The Corner

Politics & Policy

North Dakota Seeks to Tax Pipeline Protesters Paid to Be There

According to the Washington Times, many of those who have traveled to demonstrate against the Dakota Access Pipeline have been paid for their time. And so North Dakota is gearing up to tax them. After the camp’s sudden growth last summer, a group of often unruly protesters has prompted both a police presence and a cleanup crew. Thus far, the state’s bill has hit $22 million.

Having received no help from the federal government, North Dakota needs to recoup some of those losses. Taxing these “water protectors” and the organizations (Sierra Club and Greenpeace, among others) that compensated them is part of how they hope to do it.

“It’s something we’re looking at. I can tell you I’ve had a number of conversations with legislators regarding this very issue,” said North Dakota tax commissioner Ryan Rauschenberger to the Washington Times. “[We’re] looking at the entities that have potential paid contractors here on their behalf doing work.”

Not only has the protest been a burden to law enforcement, but it also requires a massive cleanup operation. Reuters reports:

Dump trucks and heavy machinery rolled into the protest camp near the site of the Dakota Access Pipeline on Monday, and crews began filling large dumpsters with garbage that has accumulated, much of it now buried under snow.

 . . . 

Those involved said it was not an effort to destroy the camp, which sits on U.S. Army Corps of Engineers land, but a move to prevent waste contaminating water sources.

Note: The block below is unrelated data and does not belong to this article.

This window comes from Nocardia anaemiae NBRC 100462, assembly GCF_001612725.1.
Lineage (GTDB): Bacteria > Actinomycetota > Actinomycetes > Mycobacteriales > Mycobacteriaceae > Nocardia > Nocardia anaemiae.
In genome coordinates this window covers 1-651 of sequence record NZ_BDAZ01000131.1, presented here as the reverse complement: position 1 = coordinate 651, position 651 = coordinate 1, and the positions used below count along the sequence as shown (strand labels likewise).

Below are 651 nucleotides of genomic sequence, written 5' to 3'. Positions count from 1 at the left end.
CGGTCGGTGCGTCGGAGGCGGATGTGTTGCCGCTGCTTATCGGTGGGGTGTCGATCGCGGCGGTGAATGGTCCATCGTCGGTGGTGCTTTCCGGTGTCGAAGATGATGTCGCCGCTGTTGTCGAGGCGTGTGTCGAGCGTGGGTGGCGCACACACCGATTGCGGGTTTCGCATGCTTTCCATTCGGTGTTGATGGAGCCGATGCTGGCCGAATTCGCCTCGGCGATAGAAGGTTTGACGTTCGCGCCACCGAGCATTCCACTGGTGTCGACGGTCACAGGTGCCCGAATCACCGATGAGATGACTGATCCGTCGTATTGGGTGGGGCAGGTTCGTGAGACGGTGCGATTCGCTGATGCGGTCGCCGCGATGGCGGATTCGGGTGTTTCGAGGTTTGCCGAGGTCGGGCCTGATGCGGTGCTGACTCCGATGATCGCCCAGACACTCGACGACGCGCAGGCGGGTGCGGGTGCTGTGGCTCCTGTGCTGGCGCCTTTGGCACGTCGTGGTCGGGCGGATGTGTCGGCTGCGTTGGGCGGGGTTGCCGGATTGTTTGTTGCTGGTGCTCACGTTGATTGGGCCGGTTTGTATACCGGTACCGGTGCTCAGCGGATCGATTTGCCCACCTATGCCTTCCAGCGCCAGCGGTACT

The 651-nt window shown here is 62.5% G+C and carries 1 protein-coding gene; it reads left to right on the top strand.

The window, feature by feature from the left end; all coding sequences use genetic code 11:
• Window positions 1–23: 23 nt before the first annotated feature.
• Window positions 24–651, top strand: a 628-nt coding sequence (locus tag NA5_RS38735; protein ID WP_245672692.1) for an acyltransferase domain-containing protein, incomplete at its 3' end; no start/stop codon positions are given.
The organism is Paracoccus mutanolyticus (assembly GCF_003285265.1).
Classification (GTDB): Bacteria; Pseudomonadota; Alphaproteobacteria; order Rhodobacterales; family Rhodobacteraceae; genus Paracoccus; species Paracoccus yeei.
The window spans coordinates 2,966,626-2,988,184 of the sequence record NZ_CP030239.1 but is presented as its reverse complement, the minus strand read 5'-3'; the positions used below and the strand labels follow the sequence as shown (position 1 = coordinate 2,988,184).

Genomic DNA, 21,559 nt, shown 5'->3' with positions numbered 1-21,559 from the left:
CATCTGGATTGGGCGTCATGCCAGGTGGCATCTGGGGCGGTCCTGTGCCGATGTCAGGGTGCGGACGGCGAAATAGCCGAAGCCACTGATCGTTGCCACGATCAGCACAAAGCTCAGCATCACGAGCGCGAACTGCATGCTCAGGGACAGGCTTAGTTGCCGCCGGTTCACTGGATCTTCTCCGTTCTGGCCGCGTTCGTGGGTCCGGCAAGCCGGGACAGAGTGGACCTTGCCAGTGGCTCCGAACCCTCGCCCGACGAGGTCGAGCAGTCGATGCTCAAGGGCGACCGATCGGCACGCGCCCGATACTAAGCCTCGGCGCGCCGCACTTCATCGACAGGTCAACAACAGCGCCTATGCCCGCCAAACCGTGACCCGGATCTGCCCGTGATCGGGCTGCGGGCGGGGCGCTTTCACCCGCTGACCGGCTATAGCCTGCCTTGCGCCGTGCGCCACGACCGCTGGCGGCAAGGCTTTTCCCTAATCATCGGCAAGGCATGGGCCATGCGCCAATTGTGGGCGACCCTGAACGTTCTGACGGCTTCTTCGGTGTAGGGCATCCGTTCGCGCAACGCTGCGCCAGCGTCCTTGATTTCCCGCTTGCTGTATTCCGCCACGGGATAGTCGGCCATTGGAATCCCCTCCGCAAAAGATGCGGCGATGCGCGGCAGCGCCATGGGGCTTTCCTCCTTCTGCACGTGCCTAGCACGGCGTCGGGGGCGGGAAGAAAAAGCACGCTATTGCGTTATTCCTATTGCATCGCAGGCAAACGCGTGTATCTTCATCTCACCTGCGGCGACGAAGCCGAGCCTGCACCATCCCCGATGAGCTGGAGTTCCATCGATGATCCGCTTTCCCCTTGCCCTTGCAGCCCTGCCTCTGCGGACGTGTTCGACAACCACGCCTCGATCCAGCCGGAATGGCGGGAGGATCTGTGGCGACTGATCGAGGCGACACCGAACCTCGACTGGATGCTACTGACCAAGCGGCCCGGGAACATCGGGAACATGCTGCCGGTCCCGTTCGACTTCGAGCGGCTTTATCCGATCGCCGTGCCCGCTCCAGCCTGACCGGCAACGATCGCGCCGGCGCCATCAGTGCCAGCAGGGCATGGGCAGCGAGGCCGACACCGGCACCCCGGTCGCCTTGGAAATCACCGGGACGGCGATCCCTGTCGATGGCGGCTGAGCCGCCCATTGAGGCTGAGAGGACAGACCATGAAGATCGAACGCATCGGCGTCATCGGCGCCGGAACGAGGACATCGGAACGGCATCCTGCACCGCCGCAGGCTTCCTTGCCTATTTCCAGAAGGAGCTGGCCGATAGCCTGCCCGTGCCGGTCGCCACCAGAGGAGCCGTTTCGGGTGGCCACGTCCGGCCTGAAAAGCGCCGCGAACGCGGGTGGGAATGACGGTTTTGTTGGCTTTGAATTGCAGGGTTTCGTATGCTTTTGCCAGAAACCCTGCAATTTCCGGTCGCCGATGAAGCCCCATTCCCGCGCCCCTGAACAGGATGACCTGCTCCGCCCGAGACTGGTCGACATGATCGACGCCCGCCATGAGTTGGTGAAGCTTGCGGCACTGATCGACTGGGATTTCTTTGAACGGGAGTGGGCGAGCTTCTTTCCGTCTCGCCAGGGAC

“I’m not going to run people’s camps over. I’m not going to take anyone’s property or do anything like that,” Hans Youngbird Bradley, a construction contractor from the Standing Rock Sioux tribe said during the meeting.

There are dozens of abandoned cars and structures as well as waste at the camp.

“It is paramount for public safety, and to prevent an environmental disaster, that the camps be cleared prior to a potential spring flood,” said North Dakota Governor Doug Burgum, a Republican who supports the completion of the pipeline, in a statement.

The irony is inescapable: A protest to ensure water purity has forced others to perform an actual environmental cleanup. After all that work, the least the professional protesters could do is properly file North Dakota tax forms.

Most Popular

World

Ilhan Omar’s Big Lie

In a viral exchange at a congressional hearing last week, the new congresswoman from Minnesota, Ilhan Omar, who is quickly establishing herself as the most reprehensible member of the House Democratic freshman class despite stiff competition, launched into Elliott Abrams. She accused the former Reagan official ... Read More
U.S.

Questions for Those Who Believed Jussie Smollett

The “we reported the Jussie Smollett case responsibly” contention has been blasted to smithereens. Twitter accounts and headlines in the Washington Post, the New York Times, and the Los Angeles Times reported as fact Jussie Smollett’s wildly implausible allegations, and many other journalists did so as ... Read More
PC Culture

Fake Newspeople

This week, the story of the Jussie Smollett hoax gripped the national media. The story, for those who missed it, went something like this: The Empire actor, who is both black and gay, stated that on a freezing January night in Chicago, in the middle of the polar vortex, he went to a local Subway store to buy a ... Read More
U.S.

White Progressives Are Polarizing America

To understand how far left (and how quickly) the Democratic party has moved, let’s cycle back a very short 20 years. If 1998 Bill Clinton ran in the Democratic primary today, he’d be instantaneously labeled a far-right bigot. His support for the Religious Freedom Restoration Act, the Defense of Marriage Act, ... Read More